MedShapeNet – A Large-Scale Dataset of 3D Medical Shapes for Computer Vision

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PubDate: Aug 2023

Teams: University Hospital Essen

Writers: Jianning Li, Antonio Pepe, Christina Gsaxner, Gijs Luijten, Yuan Jin, Narmada Ambigapathy, Enrico Nasca, Naida Solak, Gian Marco Melito, Viet Duc Vu, Afaque R. Memon, Xiaojun Chen, Jan Stefan Kirschke, Ezequiel de la Rosa, Patrick Ferdinand Christ, Hongwei Bran Li, David G. Ellis, Michele R. Aizenberg, Sergios Gatidis, Thomas Küstner, Nadya Shusharina, Nicholas Heller, Vincent Andrearczyk, Adrien Depeursinge, Mathieu Hatt, Anjany Sekuboyina, Maximilian Löffler, Hans Liebl, Reuben Dorent, Tom Vercauteren, Jonathan Shapey, Aaron Kujawa, Stefan Cornelissen, Patrick Langenhuizen, Achraf Ben-Hamadou, Ahmed Rekik, Sergi Pujades, Edmond Boyer, Federico Bolelli, Costantino Grana, Luca Lumetti, Hamidreza Salehi, Jun Ma, Yao Zhang, Ramtin Gharleghi, Susann Beier, Arcot Sowmya, Eduardo A. Garza-Villarreal, Thania Balducci, Diego Angeles-Valdez, Roberto Souza, Leticia Rittner, Richard Frayne, Yuanfeng Ji, Soumick Chatterjee, Florian Dubost, Stefanie Schreiber, Hendrik Mattern, Oliver Speck, Daniel Haehn, Christoph John, Andreas Nürnberger, João Pedrosa, Carlos Ferreira, Guilherme Aresta, António Cunha, Aurélio Campilho, Yannick Suter, Jose Garcia, Alain Lalande, Emmanuel Audenaert, Claudia Krebs, Timo Van Leeuwen, Evie Vereecke, Rainer Röhrig, Frank Hölzle, Vahid Badeli, Kathrin Krieger, Matthias Gunzer, Jianxu Chen, Amin Dada, Miriam Balzer, Jana Fragemann, Frederic Jonske, Moritz Rempe, Stanislav Malorodov, Fin H. Bahnsen, Constantin Seibold, Alexander Jaus, Ana Sofia Santos, Mariana Lindo, André Ferreira, Victor Alves, Michael Kamp, Amr Abourayya, Felix Nensa, Fabian Hörst, Alexander Brehmer, Lukas Heine, Lars E. Podleska et al. (25 additional authors not shown)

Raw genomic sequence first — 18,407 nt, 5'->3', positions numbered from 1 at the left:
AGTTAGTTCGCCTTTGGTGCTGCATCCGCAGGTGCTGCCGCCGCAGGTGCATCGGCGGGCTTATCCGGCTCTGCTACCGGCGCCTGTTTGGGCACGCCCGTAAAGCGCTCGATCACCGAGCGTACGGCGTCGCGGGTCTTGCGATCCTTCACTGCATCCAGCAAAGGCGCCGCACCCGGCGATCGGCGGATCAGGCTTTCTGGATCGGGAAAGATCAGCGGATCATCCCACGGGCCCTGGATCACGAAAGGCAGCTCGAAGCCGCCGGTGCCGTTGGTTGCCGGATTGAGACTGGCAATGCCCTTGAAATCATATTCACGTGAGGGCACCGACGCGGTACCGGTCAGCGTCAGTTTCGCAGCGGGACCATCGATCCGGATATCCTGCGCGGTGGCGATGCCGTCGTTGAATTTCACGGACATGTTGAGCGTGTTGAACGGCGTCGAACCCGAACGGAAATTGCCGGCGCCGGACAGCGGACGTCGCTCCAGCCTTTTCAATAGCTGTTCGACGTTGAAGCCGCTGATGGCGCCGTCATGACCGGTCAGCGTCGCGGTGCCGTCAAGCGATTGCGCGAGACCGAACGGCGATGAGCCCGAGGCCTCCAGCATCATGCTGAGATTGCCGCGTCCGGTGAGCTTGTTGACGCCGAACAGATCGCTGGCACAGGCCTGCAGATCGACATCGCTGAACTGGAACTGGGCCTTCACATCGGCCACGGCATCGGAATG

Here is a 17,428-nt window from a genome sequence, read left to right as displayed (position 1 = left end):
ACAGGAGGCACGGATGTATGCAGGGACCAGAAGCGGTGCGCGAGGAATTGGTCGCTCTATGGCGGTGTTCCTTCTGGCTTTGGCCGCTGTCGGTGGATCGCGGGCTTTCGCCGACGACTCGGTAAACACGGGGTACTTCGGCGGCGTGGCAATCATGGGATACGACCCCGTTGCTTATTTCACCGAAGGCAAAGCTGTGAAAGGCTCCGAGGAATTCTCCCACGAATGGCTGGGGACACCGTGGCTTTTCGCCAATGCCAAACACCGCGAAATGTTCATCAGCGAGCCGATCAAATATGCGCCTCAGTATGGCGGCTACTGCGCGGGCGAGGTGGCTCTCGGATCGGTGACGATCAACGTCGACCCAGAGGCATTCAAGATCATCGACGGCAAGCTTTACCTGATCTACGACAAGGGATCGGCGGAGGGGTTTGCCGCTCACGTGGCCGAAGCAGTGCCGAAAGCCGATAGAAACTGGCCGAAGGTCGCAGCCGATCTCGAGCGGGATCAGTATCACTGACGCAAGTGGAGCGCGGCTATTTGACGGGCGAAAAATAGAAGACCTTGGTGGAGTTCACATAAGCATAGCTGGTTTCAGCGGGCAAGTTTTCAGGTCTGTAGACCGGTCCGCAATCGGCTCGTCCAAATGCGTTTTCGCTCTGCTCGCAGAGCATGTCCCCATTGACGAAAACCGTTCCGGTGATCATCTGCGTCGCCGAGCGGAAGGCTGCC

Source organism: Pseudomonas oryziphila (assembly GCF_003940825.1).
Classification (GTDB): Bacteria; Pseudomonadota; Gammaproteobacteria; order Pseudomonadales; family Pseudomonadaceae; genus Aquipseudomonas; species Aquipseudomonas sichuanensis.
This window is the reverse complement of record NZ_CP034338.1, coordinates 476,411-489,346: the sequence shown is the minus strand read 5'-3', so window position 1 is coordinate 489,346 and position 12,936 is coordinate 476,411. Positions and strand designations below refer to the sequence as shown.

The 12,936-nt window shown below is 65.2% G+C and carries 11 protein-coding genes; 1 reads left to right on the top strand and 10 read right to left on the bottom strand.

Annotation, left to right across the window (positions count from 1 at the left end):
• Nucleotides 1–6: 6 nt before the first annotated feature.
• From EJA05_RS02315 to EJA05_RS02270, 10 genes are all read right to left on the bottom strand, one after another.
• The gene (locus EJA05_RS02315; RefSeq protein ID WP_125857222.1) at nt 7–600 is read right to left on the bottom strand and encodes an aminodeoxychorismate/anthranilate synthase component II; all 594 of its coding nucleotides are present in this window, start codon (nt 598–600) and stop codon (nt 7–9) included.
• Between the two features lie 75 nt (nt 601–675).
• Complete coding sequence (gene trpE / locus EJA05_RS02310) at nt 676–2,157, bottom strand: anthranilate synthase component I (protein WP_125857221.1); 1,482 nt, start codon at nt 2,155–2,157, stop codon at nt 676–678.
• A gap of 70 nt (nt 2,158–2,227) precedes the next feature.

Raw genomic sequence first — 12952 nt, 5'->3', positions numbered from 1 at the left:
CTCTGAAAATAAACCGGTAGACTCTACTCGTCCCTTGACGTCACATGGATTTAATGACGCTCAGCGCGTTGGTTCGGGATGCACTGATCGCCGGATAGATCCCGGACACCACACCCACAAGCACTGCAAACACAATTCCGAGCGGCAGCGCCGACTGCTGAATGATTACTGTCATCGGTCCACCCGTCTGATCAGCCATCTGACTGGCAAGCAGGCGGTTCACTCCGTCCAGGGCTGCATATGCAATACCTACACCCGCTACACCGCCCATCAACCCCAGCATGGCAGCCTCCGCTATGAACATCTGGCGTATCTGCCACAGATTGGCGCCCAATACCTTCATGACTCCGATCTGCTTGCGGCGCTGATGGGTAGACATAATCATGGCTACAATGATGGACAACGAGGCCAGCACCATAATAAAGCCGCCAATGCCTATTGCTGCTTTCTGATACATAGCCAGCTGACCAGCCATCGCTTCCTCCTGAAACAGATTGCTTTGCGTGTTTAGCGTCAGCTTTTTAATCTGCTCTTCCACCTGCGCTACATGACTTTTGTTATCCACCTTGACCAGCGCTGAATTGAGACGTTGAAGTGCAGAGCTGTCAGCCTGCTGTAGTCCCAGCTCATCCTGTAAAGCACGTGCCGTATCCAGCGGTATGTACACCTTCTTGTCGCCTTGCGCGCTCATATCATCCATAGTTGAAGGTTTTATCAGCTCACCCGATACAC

PDF: MedShapeNet – A Large-Scale Dataset of 3D Medical Shapes for Computer Vision


We present MedShapeNet, a large collection of anatomical shapes (e.g., bones, organs, vessels) and 3D surgical instrument models. Prior to the deep learning era, the broad application of statistical shape models (SSMs) in medical image analysis is evidence that shapes have been commonly used to describe medical data. Nowadays, however, state-of-the-art (SOTA) deep learning algorithms in medical imaging are predominantly voxel-based. In computer vision, on the contrary, shapes (including, voxel occupancy grids, meshes, point clouds and implicit surface models) are preferred data representations in 3D, as seen from the numerous shape-related publications in premier vision conferences, such as the IEEE/CVF Conference on Computer Vision and Pattern Recognition (CVPR), as well as the increasing popularity of ShapeNet (about 51,300 models) and Princeton ModelNet (127,915 models) in computer vision research. MedShapeNet is created as an alternative to these commonly used shape benchmarks to facilitate the translation of data-driven vision algorithms to medical applications, and it extends the opportunities to adapt SOTA vision algorithms to solve critical medical problems. Besides, the majority of the medical shapes in MedShapeNet are modeled directly on the imaging data of real patients, and therefore it complements well existing shape benchmarks comprising of computer-aided design (CAD) models. MedShapeNet currently includes more than 100,000 medical shapes, and provides annotations in the form of paired data. It is therefore also a freely available repository of 3D models for extended reality (virtual reality – VR, augmented reality – AR, mixed reality – MR) and medical 3D printing. This white paper describes in detail the motivations behind MedShapeNet, the shape acquisition procedures, the use cases, as well as the usage of the online shape search portal:

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